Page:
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Letters & Essays: 2000s

Richard Wright: The Visible Man

By Max Steele

Last year I was invited to give a walking tour and lecture to UNC students in a summer abroad program. I was to take them to St. Germain, St. Sulpice, and the Luxembourg to show them where the writers of the 1950s had hung out. I hoped to make them feel how exciting it was to walk up any street near St. Sulpice and maybe see the now great poet Christopher Logue, even his hair raging, elaborating to Trocchi, or to turn the corner at the Luxembourg and run into the ever busy Robert Silvers maybe with Jack Fisher from Harper’s in tow talking about writers waiting to be published. Or to start down the rue de Tournon and see, on the terrace of the café, Eugene Walters and Pati Hill, Blair Fuller, Alfred Chester, or even Evan Connell on one of his rare daytime visits there.

From a Diary: 2002-2003

By Ned Rorem

When people say “I’ve stopped living” do they mean that they’re numb with grief? In dire health? Having menopause? Continually drugged or drunk? But these conditions are part of living, they just don’t revolve around love affairs or money. What’s more, all artists “stop living” in order to comment on living. Art is a suspension of life. You can’t write a poem about tears in your eyes with tears in your eyes, the salt water would smudge the ink.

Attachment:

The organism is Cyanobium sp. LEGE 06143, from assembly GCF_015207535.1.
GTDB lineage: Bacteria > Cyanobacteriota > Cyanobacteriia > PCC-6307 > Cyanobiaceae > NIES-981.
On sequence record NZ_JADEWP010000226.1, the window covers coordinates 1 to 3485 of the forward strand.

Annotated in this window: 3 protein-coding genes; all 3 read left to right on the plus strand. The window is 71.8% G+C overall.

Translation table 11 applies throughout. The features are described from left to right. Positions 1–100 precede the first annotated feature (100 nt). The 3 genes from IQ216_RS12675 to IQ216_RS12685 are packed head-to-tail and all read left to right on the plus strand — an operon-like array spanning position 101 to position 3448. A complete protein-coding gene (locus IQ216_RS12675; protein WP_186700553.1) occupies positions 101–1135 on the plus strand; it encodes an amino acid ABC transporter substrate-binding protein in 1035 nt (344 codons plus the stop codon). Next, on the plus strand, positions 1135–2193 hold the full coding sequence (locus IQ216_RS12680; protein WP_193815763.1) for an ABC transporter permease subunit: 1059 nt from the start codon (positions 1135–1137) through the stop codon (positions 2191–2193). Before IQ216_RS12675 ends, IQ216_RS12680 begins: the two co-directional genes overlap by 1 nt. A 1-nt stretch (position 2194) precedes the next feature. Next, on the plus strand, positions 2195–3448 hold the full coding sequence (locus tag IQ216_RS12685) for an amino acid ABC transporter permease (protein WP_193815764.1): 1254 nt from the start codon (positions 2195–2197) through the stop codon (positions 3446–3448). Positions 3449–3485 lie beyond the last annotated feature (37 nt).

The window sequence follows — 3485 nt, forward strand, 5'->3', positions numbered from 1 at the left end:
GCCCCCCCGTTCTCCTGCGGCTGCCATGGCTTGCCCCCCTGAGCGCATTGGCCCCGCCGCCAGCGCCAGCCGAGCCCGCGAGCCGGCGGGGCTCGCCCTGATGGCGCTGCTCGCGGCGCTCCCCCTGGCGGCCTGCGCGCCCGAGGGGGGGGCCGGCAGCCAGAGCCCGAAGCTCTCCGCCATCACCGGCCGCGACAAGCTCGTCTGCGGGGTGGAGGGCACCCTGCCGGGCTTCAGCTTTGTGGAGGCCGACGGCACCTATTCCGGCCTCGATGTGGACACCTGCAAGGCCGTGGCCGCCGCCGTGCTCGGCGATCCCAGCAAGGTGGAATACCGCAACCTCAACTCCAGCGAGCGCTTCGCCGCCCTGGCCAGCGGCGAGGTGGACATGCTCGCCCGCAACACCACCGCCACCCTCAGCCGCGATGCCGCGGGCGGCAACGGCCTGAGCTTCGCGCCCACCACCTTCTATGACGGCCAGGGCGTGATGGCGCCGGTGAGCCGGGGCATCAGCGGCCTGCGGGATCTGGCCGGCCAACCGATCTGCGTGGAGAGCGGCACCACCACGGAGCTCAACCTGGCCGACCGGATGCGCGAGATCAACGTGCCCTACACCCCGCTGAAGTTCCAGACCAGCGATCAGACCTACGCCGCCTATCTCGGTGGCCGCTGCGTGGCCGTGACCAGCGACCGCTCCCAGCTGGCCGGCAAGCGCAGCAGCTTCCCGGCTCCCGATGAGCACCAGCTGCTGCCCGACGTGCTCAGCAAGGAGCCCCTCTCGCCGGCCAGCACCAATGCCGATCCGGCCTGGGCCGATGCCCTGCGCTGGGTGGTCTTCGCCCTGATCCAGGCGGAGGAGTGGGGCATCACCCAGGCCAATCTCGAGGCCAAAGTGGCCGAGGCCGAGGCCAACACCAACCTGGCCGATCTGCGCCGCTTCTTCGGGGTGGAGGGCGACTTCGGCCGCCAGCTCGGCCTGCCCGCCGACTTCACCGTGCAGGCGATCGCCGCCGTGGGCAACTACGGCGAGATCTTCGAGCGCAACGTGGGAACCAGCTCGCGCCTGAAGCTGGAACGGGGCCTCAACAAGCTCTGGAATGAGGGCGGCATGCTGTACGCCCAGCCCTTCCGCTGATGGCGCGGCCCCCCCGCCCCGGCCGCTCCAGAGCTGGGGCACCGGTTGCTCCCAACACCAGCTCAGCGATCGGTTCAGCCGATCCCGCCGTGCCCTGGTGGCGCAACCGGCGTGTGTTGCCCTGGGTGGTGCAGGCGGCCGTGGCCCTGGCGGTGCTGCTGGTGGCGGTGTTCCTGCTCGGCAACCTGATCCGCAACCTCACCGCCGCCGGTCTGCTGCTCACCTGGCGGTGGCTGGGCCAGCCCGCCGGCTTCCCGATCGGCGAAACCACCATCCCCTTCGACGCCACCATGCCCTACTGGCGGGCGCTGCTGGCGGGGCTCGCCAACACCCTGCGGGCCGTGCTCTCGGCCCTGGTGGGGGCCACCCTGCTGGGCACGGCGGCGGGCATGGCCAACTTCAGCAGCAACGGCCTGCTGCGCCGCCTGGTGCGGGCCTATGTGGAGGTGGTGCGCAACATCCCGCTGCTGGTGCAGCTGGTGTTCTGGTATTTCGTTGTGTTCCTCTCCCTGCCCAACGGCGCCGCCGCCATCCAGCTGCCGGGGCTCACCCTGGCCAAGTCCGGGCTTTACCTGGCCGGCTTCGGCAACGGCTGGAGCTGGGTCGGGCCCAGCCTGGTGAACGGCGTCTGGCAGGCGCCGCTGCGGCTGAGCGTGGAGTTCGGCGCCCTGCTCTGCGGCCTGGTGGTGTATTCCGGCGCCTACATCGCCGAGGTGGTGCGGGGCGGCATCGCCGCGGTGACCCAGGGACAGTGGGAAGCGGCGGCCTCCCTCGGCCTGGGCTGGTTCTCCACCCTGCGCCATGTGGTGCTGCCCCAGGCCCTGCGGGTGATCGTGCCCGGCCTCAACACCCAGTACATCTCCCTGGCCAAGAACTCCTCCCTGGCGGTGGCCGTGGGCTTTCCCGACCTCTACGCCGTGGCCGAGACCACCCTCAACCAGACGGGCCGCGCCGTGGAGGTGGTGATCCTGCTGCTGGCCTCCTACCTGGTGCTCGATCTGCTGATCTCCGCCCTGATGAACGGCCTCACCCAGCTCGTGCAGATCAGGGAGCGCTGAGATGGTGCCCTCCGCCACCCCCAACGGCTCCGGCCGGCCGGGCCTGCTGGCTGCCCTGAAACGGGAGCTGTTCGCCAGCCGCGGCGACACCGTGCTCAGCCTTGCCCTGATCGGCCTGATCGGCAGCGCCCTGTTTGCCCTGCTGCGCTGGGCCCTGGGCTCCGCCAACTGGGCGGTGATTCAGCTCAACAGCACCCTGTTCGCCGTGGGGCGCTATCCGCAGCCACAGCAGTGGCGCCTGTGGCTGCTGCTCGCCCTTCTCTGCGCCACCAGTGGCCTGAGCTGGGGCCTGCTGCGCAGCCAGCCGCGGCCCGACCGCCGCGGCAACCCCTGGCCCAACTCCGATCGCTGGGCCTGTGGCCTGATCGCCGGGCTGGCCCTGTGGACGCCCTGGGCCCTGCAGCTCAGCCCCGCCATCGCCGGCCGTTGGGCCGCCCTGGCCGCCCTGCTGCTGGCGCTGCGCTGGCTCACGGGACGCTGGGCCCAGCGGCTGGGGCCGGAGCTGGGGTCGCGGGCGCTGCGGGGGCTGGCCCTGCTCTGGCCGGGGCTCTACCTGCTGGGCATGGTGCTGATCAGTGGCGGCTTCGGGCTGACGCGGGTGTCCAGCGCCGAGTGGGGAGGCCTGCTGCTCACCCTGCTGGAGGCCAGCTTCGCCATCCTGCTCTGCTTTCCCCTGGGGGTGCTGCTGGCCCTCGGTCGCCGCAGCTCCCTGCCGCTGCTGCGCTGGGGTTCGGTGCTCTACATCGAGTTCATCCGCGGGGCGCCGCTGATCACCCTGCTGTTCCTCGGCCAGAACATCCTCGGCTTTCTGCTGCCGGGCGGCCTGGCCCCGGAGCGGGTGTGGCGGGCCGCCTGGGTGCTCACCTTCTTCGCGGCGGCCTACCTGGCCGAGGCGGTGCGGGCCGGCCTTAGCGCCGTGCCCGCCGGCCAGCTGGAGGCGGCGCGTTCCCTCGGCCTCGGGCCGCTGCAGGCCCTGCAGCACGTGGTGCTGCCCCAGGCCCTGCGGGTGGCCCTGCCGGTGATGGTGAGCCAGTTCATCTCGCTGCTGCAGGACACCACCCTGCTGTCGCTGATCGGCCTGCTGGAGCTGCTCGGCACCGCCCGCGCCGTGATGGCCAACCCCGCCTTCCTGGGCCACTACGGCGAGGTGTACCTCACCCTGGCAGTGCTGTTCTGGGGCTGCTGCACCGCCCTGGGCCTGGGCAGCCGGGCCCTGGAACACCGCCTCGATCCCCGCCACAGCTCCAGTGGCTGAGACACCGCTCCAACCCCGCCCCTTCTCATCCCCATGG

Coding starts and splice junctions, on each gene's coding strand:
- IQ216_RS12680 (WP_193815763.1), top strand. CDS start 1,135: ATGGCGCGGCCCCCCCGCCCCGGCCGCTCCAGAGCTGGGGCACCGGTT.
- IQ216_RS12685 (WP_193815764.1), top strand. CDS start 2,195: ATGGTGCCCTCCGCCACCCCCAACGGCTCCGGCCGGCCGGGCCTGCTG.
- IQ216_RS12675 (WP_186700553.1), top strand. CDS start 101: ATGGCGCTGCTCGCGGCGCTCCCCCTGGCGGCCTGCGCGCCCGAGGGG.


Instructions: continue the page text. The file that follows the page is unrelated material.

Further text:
Limericks

By Anthony Hecht

Dear Reynolds,

 

That day in New York, when you asked me whether I could recite any limericks of my own, I was momentarily at a total loss, and couldn’t recall a single one; though in the course of years I’ve composed quite a few. So I thought I would send you some. I record them in a pretty good book called The Lure of the Limerick, by W.S. Baring-Gould. But before I offer any works of my own, I should mention one reputedly by Kingsley Amis.

 

 

The fellow who screwed Brigid Brophy

Was awarded the Kraft-Ebbing trophy;

          He was paid eighty quid

          For the thing that he did.

Which many declared was a low fee.

 


And now, some modest efforts of my own.

Madame, I’m Quite Drunk

By William Jovanovich

Over the last three decades of his life Erich Maria Remarque lived in the town of Ascona on Lago Maggiore. His house and the gardens below it were on a hillside between the lake and a narrow road cut into the mountain slope that runs southeast from Locarno. Inside the rather small building was a prodigious collection of Pisarro and Picasso, Monet and Manet, gold-leaf Venetian commodes and other seventeenth-century artifacts-so many objects, with so few available spaces left, that a Cezanne hung in the downstairs "powder room" and on the living-room floor were late medieval tapestries stacked like rugs.